The Seaside Calls

One girl's mission to escape monotony

Boudoir With Viktoriya | Tehachapi, CA

If you’re reading this blog post, you’re probably well aware that my life revolves around two things: visiting new places, and photographing boudoir. So you can imagine how stoked I was when I had the opportunity to visit my sister in Tehachapi, CA to photograph her… Okay, I know it’s Tehachapi and not Paris, but it was a new experience for me, and that’s exciting.

After leaving San Diego, Viktoriya spent some time living in Seattle and eventually moved to Tehachapi a few years ago shortly after she gave birth to an adorable little boy (whom I will someday clone).

Needless to say, being a mom can put a hold on your budding modeling career. I’m not a parent (thankfully), but I recognize and appreciate the fact that mothering a child is a full-time job, and it’s not always the sexiest of careers. Being a full-time mom often means trading your business attire for T shirts and yoga pants, and your stiletto heels for fuzzy bunny slippers. This can take a serious blow to a woman’s self-esteem, especially if she doesn’t have the means to treat herself to a night on the town every now and then. But that’s the beauty of boudoir- it gives all women, including moms, the opportunity to transform into models.

I’d say about half of the women who come to me for boudoir photos are mommies who are looking to reclaim their sexiness. This warms my heart so much. Sometimes being a mom can become a woman’s entire identity, and she may forget that she is a beautiful, unique person who deserves to feel good about herself and about her body.

The whole goth style has really lost popularity in recent years, but Viktoriya is still pulling it off. Not just for this shoot, but during her everyday life. And you know what defines her as a true goth? One of her hobbies is taxidermy.

One of the reasons I got into the boudoir business in the first place is because I wanted to promote body positivity, and to show women that they don’t need to be Photoshopped to be beautiful. Now, upon request, I will sometimes do some light & natural-looking retouching in Photoshop, but Viktoriya specifically asked me not to mess with her tiger stripes, and that makes me so happy. I love it when women embrace their body’s natural changes, even the ones society tells us are “flaws”.

This is easily one of my favorite shoots out of all that I’ve done. The funny thing is, I strayed from my usual style (I’m crazy about color, so I NEVER edit my photos to be black & white) which I was hesitant about at first, but I think it ended up working so well.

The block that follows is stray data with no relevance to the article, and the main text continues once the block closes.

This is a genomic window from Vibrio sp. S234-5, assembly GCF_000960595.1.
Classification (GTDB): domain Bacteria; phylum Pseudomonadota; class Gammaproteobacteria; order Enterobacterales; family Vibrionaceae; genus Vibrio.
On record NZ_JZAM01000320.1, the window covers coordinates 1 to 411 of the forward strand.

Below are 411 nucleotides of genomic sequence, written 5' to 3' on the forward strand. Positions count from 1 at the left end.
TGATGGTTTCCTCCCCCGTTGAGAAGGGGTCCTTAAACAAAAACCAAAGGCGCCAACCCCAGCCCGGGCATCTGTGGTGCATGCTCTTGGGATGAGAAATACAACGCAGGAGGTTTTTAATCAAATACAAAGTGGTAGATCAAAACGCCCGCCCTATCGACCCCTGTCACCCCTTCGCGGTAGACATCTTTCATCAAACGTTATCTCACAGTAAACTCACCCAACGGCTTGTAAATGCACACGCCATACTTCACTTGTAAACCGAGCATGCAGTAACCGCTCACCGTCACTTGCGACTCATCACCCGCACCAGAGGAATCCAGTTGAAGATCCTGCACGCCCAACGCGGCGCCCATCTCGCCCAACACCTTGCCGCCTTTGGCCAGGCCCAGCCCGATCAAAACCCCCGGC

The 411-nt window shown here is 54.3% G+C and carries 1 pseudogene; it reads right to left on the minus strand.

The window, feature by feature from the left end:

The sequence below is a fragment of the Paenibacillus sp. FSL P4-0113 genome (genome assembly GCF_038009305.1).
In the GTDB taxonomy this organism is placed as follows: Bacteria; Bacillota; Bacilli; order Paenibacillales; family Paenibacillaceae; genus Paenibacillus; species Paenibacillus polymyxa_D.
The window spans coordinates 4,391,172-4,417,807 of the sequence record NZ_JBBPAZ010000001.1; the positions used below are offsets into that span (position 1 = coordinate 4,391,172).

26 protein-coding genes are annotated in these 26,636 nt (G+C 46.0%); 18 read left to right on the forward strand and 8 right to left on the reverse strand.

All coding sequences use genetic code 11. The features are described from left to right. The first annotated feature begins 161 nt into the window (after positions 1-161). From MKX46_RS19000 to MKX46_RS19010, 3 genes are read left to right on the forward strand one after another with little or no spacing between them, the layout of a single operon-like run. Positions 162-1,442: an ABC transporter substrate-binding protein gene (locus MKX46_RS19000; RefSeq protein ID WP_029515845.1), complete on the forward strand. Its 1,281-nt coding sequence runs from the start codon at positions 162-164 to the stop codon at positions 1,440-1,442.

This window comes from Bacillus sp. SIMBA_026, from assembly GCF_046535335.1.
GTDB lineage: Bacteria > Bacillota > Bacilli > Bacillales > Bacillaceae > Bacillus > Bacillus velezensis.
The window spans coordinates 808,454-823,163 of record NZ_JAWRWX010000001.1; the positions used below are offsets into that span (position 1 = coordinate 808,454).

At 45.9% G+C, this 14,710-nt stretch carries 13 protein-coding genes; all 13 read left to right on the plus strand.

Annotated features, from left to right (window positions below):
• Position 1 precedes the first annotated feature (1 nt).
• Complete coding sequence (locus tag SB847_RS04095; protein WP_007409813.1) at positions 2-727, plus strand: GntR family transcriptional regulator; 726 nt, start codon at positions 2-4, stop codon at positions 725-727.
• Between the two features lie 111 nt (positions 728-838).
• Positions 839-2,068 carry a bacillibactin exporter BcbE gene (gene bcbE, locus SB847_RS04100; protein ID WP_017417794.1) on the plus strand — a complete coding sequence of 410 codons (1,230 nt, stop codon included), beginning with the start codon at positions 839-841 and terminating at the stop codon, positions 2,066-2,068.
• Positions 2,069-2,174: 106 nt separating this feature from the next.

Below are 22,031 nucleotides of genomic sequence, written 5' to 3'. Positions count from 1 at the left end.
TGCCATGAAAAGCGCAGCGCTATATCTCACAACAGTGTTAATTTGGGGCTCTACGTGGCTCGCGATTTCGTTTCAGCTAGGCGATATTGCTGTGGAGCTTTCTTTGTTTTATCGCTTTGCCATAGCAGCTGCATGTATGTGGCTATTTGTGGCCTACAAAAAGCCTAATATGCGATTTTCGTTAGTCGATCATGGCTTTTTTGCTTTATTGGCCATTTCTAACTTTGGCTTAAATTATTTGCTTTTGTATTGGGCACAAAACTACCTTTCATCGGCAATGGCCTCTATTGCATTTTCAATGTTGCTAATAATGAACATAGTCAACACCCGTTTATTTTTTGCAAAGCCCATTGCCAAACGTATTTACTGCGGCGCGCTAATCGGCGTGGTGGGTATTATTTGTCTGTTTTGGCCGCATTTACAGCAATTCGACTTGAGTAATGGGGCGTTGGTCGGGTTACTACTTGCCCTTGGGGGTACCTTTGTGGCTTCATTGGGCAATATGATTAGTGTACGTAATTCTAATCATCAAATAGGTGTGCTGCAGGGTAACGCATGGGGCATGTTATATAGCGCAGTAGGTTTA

You can follow Viktoriya Rae’s modeling career through her new Facebook page, or through her Model Mayhem. For inquiries, or to book a session with me, please contact me through my Facebook page.

Until next time… xoxo

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Brontë Country | West Yorkshire, England

“I bounded, leaped, and flew down the steep road; then, quitting its windings, shot direct across the moor, rolling over banks, and wading through marshes”

-Emily Brontë, Wuthering Heights


Most of the Brontë sisters’ writings include descriptions of the Yorkshire moors, and they were truly a sight to behold. I felt like I was Jane Eyre, and that’s pretty much all I’ve ever wanted to be. I honestly would have preferred to have visited on a cold and gloomy day to get the full Yorkshire experience, but at least it wasn’t hot. After I’d had enough of the beautiful surrounding landscapes, it was a short drive to the village of Haworth, where the Brontë sisters lived and died.



The Brontë Parsonage Museum



For those of you who may be unfamiliar with the Brontë sisters, I’ll give you a little background:  Charlotte, Emily, and Anne Brontë  were stereotypical Victorian girls. Charlotte and Emily, as well as their older sisters, Maria and Elizabeth, were sent away to school in early childhood, three years after their mother passed away. They remained there until Maria and Elizabeth became sick and died. Charlotte and Emily returned home to their grieving father, brother, and little sister, Anne. Charlotte, Emily, and Anne turned to writing, and their works were heavily influenced by their own heartbreaking experiences. They all gained fame by 1847, their most notable works being Jane Eyre (written by Charlotte), Wuthering Heights (written by Emily), and Agnes Grey (written by Anne).